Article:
The Giant Panda (Ailuropoda melanoluca) is one of eight bear species in the world. Recognizable by its black eye markings, the giant panda is the symbol of World Wildlife Fund and represents endangered species conservation around the world. Here are four Giant Panda facts:
A Bear With a “Thumb”
At first glance, a Giant Panda’s front feet appear to have an astonishing six toes: five toes pointing forward and one thumb. However, on closer examination, it was determined that the “pseudo-thumb” is actually a modified wrist bone.
It allows a panda to securely grasp a bamboo stalk while feeding.
Stomach of a Carnivore
Even though giant pandas are mainly herbivorous, their digestive system, like that of other bears, is that of a meat eater. 95% of their diet consists of bamboo, while the rest is made up of roots, leaves, and grasses.
Having a stomach designed for a carnivore is a great disadvantage for the giant panda. It means that they can digest a very low percentage of the plant matter they eat. Therefore, they need to consume up to 40 pounds of bamboo every day to meet their daily energy requirements. Pandas may feed for up to 14 hours a day in the wild and consume up to 40% of their body weight each day! That would be like a 150 pound human eating 60 pounds of food in one day (approximately 120 Big Macs)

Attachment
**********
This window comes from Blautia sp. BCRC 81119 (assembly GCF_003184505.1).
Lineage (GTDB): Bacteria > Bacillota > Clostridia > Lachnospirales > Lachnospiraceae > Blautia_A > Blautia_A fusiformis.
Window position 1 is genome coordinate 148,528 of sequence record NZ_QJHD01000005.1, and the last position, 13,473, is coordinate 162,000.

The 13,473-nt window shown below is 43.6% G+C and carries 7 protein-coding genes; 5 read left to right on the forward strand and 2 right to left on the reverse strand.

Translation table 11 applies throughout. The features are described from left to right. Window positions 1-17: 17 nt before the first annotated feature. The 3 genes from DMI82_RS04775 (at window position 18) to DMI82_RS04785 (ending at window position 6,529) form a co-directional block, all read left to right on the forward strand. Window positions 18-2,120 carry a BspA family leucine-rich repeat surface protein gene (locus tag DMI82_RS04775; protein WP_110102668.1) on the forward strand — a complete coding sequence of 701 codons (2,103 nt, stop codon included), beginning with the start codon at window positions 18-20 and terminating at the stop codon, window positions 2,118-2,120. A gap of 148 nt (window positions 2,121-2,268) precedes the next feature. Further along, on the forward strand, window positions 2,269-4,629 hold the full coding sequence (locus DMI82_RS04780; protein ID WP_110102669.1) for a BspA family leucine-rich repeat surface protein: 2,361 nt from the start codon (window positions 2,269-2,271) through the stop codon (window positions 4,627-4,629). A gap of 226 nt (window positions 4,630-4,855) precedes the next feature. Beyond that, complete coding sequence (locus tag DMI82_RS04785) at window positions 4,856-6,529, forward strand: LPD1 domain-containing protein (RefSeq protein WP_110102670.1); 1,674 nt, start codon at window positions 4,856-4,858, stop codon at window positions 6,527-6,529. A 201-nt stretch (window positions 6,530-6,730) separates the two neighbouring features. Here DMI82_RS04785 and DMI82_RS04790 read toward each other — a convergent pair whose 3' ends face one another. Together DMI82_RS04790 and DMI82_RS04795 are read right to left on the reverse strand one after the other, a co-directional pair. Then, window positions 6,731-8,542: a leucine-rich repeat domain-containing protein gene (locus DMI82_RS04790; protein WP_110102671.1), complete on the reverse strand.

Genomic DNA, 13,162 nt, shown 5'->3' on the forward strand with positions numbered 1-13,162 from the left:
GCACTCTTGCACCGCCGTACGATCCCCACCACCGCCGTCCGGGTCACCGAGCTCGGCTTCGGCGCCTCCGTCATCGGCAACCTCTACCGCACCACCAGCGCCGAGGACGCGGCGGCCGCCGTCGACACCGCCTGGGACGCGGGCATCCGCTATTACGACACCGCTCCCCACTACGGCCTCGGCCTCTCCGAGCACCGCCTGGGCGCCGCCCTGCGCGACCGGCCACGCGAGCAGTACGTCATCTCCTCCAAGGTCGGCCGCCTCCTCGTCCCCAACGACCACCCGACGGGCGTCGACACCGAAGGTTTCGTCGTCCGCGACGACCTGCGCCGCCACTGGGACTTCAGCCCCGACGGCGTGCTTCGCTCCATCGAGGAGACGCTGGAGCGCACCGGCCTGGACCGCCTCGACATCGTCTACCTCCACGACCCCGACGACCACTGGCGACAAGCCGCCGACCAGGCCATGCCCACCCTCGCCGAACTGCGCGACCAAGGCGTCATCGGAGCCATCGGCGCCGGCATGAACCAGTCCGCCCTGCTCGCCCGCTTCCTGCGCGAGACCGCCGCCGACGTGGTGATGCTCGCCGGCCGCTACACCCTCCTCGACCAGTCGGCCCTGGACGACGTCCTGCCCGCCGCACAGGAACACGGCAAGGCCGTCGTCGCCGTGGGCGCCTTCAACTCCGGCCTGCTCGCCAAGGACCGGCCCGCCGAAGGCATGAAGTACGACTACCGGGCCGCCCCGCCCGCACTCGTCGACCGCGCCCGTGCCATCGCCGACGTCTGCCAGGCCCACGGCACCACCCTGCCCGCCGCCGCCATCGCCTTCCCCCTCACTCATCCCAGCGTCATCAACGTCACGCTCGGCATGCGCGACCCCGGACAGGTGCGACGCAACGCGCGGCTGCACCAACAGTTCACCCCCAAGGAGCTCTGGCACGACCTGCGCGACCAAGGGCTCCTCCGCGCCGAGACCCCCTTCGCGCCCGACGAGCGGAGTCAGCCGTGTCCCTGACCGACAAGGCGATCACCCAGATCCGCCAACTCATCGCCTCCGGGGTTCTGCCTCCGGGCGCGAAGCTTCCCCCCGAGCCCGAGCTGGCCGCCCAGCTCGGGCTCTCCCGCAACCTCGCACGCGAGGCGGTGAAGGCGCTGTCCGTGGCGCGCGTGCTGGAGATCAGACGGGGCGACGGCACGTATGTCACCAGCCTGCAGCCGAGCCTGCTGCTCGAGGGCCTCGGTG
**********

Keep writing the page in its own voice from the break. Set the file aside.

Do giant pandas hibernate?
The giant panda, unlike other bears, does not hibernate. Instead, when severe weather approaches, they descend to lower altitudes of their mountainous habitat. This means they have food available all year round.
Giving Birth to a Stick of Butter?
Baby giant pandas are quite helpless when born. They are tiny and pink and blind, not opening their eyes until at least six weeks of age. In fact, they are only 0.001% of the mother’s weight when born. That would be like a human mother giving birth to a half stick of butter! Sounds like a much more sensible system doesn’t it?
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Brindley is an American conservation biologist, wildlife photographer, filmmaker, writer, and illustrator living in Asheville, NC. He studied black-footed cats in Namibia for his master’s research, has traveled to all seven continents, and loves native plant gardening. See more of his work at Travel for Wildlife, Truly Wild, Our Wild Yard, & Naturalist Studio.